South Korean President Moon Jae-in, who began his career as a human rights lawyer, is coming under severe criticism for cracking down on activist groups calling for reform in North Korea.
The Moon administration has carried out a broad campaign to prevent the organizations, mostly led by North Korean defectors, from floating balloons and bottles filled with propaganda leaflets into the North.
The leaflets often criticize North Korea's human rights record or mock North Korean leader Kim Jong Un and are sometimes packaged with items of value, such as dollar bills or USB flash drives loaded with South Korean dramas.
North Korea, which forbids access to the outside world, has complained bitterly about the leaflets. Last month North Korea demolished the de facto inter-Korean embassy just north of the border and threatened unspecified military action unless Seoul stopped the launches.
The Moon government, which wants to improve ties with Pyongyang, says the crackdown is necessary to reduce military tensions. But activists say the government's response is unprecedented and may be fatal for many groups working on North Korean human rights.
Over the past several weeks, South Korean authorities have raided the offices of non-governmental organizations, filed criminal complaints against the groups, and in some cases even surveilled, briefly detained or physically blocked activists as they head to or from launch sites.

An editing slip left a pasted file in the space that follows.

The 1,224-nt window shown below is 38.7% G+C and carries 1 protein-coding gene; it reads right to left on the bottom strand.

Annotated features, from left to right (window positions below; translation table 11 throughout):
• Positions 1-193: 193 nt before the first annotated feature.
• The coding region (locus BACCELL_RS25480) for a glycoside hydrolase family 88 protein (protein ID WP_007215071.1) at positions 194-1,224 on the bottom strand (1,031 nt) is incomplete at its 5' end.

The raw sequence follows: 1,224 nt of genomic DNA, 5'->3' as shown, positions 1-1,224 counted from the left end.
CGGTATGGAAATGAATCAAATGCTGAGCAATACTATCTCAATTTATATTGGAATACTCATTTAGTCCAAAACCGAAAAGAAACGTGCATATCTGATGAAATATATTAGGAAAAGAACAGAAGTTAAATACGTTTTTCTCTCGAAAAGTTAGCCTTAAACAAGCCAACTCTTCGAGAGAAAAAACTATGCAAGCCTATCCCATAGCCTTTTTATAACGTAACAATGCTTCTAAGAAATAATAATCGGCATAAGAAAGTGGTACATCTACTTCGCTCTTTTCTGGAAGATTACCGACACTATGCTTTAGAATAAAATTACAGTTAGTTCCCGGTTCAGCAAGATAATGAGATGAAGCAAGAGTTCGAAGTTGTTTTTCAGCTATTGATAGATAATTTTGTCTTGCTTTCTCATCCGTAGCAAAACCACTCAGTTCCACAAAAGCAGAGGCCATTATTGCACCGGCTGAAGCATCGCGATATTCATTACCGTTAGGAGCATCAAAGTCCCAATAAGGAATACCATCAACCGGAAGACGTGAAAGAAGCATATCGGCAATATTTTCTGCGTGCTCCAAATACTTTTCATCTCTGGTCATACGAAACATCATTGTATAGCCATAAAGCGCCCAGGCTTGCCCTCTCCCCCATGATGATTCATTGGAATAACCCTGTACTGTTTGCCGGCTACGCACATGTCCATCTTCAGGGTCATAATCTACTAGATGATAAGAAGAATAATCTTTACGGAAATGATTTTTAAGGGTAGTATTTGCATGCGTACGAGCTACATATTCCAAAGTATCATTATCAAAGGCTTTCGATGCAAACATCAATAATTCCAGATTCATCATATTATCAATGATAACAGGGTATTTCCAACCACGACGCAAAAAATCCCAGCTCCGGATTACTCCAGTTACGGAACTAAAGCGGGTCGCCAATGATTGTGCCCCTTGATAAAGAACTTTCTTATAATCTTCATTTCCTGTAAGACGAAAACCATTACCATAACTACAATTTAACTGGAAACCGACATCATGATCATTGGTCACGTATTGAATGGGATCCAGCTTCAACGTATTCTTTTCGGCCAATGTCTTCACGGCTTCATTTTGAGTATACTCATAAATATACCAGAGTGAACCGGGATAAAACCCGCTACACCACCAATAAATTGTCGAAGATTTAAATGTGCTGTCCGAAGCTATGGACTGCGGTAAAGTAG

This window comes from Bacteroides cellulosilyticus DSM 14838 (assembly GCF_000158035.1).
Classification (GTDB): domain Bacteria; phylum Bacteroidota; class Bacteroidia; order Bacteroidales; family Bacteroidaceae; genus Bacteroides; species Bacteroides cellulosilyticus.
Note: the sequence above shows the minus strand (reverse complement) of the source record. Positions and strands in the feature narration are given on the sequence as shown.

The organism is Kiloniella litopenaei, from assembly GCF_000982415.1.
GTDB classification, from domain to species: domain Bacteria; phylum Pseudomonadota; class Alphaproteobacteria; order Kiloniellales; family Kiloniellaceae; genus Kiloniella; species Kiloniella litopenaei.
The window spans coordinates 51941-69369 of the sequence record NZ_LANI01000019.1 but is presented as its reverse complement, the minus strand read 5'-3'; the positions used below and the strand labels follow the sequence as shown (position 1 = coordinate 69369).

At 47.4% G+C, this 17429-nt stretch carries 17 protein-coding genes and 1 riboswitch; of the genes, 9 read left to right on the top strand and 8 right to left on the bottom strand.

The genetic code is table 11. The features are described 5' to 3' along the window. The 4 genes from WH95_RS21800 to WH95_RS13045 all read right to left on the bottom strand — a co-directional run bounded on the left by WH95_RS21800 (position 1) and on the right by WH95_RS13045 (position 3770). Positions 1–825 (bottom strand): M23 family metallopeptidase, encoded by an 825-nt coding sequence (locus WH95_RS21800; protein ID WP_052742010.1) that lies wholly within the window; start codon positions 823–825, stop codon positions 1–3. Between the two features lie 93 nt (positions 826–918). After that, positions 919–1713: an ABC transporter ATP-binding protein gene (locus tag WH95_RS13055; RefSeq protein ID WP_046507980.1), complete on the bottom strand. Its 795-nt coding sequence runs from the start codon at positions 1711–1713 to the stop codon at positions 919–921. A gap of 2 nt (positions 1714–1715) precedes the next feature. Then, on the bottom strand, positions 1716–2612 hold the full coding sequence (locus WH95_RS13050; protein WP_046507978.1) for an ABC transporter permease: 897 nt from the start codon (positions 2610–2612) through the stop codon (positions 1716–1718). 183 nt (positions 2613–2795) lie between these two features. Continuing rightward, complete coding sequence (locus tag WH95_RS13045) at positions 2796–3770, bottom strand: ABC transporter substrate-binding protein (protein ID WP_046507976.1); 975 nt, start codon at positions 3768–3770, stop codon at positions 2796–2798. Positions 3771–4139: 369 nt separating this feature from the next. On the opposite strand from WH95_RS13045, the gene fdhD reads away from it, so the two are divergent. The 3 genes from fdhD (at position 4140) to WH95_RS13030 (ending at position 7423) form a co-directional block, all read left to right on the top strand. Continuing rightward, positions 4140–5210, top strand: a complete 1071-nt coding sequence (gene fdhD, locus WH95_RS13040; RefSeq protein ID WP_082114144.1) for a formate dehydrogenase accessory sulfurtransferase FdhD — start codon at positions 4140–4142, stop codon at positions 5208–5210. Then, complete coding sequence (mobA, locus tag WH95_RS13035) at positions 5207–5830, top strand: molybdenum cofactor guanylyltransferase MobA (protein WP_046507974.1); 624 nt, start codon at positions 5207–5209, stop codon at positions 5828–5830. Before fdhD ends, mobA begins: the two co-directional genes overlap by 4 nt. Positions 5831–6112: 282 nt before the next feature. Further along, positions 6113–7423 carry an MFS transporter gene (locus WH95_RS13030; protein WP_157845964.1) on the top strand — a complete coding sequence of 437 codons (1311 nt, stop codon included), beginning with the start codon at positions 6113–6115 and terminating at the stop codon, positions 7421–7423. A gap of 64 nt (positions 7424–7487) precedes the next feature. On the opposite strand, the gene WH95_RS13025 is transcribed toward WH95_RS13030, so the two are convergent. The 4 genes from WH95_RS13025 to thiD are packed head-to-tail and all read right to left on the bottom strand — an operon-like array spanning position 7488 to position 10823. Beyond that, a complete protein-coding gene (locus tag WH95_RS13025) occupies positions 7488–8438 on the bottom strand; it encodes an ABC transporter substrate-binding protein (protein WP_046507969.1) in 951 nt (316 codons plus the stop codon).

Authorities have also moved to formally outlaw the launches and threatened to imprison violators for a year.
Last week, South Korea’s Unification Ministry revoked the NGO licenses of two of the most prominent leaflet campaign groups, complicating their ability to raise money. Officials have warned they will inspect 25 more groups, raising fears their licenses too will be cancelled.
On Monday, a group of South Korean NGOs appealed to the United Nations for help against what they called an “unjustified and politically motivated” investigation. The actions, they said, risk “stifling...the entire North Korean human rights movement in South Korea.”
Many international rights groups have also condemned the crackdown with unusual bluntness.
“Rather than kowtow to Kim Jong Un’s sister, South Korea should be standing up for its own principles,” said Phil Robertson of Human Rights Watch.
Last month, Kim Jong Un’s sister, Kim Yo Jong, called the leaflet launchers “human scum” and “mongrel dogs.” Within hours, South Korea began pressuring the NGOs, raising accusations Moon was stifling free speech in order to placate the North.
“I think President Moon and his people are so deep into this they don’t see they’re no longer making sense,” said Robertson. “Their actions are now violating the rights they spent their entire careers trying to build up.”
The U.N. Human Rights Office in Seoul also questioned the decision to revoke the NGO licenses, according to the Dong-A newspaper.
South Korea presses on
But South Korea is undeterred by the criticism, persisting with its crackdown even after the North inexplicably called off its campaign of leaflet-related retaliations late last month.
Moon is now expected to prioritize inter-Korean ties during the final two years of his presidency.
“The peaceful management of inter-Korean relations is the number one priority for us, and human rights would come second,” said a source close to Moon, who spoke to VOA on condition of anonymity to candidly describe Seoul’s view on the issue.